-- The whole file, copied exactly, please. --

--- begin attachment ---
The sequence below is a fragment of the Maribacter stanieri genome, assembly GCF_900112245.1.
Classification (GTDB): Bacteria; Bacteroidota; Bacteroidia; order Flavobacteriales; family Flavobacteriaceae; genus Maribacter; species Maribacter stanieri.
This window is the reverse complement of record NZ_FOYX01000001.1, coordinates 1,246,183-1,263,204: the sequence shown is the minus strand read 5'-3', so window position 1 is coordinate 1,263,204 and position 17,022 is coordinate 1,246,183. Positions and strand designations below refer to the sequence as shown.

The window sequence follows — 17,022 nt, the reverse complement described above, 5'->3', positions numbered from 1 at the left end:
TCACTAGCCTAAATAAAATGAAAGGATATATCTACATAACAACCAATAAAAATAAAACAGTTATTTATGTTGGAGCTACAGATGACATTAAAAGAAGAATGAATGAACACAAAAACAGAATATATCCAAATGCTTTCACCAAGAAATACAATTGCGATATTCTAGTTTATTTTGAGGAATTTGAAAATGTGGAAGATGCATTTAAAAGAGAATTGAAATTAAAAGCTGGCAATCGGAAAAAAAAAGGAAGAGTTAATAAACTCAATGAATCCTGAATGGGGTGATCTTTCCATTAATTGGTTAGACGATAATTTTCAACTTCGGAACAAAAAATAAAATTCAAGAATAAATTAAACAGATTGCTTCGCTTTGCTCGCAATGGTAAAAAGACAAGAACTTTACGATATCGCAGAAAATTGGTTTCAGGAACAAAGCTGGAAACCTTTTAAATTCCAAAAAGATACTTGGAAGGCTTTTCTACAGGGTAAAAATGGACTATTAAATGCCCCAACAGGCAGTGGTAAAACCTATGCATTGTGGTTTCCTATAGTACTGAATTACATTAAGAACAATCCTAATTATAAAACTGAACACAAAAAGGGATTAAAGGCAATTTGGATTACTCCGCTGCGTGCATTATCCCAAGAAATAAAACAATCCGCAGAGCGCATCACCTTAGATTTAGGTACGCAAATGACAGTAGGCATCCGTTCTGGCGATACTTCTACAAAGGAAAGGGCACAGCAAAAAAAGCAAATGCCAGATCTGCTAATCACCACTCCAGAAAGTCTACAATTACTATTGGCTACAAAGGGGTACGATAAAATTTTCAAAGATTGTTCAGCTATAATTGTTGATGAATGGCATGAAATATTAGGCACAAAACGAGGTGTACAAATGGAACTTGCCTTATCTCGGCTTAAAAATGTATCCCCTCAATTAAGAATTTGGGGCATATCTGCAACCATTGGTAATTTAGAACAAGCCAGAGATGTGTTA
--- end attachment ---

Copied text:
The sequence below is a fragment of the Maribacter stanieri genome, assembly GCF_900112245.1.
Classification (GTDB): Bacteria; Bacteroidota; Bacteroidia; order Flavobacteriales; family Flavobacteriaceae; genus Maribacter; species Maribacter stanieri.
This window is the reverse complement of record NZ_FOYX01000001.1, coordinates 1,246,183-1,263,204: the sequence shown is the minus strand read 5'-3', so window position 1 is coordinate 1,263,204 and position 17,022 is coordinate 1,246,183. Positions and strand designations below refer to the sequence as shown.

The window sequence follows — 17,022 nt, the reverse complement described above, 5'->3', positions numbered from 1 at the left end:
TCACTAGCCTAAATAAAATGAAAGGATATATCTACATAACAACCAATAAAAATAAAACAGTTATTTATGTTGGAGCTACAGATGACATTAAAAGAAGAATGAATGAACACAAAAACAGAATATATCCAAATGCTTTCACCAAGAAATACAATTGCGATATTCTAGTTTATTTTGAGGAATTTGAAAATGTGGAAGATGCATTTAAAAGAGAATTGAAATTAAAAGCTGGCAATCGGAAAAAAAAAGGAAGAGTTAATAAACTCAATGAATCCTGAATGGGGTGATCTTTCCATTAATTGGTTAGACGATAATTTTCAACTTCGGAACAAAAAATAAAATTCAAGAATAAATTAAACAGATTGCTTCGCTTTGCTCGCAATGGTAAAAAGACAAGAACTTTACGATATCGCAGAAAATTGGTTTCAGGAACAAAGCTGGAAACCTTTTAAATTCCAAAAAGATACTTGGAAGGCTTTTCTACAGGGTAAAAATGGACTATTAAATGCCCCAACAGGCAGTGGTAAAACCTATGCATTGTGGTTTCCTATAGTACTGAATTACATTAAGAACAATCCTAATTATAAAACTGAACACAAAAAGGGATTAAAGGCAATTTGGATTACTCCGCTGCGTGCATTATCCCAAGAAATAAAACAATCCGCAGAGCGCATCACCTTAGATTTAGGTACGCAAATGACAGTAGGCATCCGTTCTGGCGATACTTCTACAAAGGAAAGGGCACAGCAAAAAAAGCAAATGCCAGATCTGCTAATCACCACTCCAGAAAGTCTACAATTACTATTGGCTACAAAGGGGTACGATAAAATTTTCAAAGATTGTTCAGCTATAATTGTTGATGAATGGCATGAAATATTAGGCACAAAACGAGGTGTACAAATGGAACTTGCCTTATCTCGGCTTAAAAATGTATCCCCTCAATTAAGAATTTGGGGCATATCTGCAACCATTGGTAATTTAGAACAAGCCAGAGATGTGTTA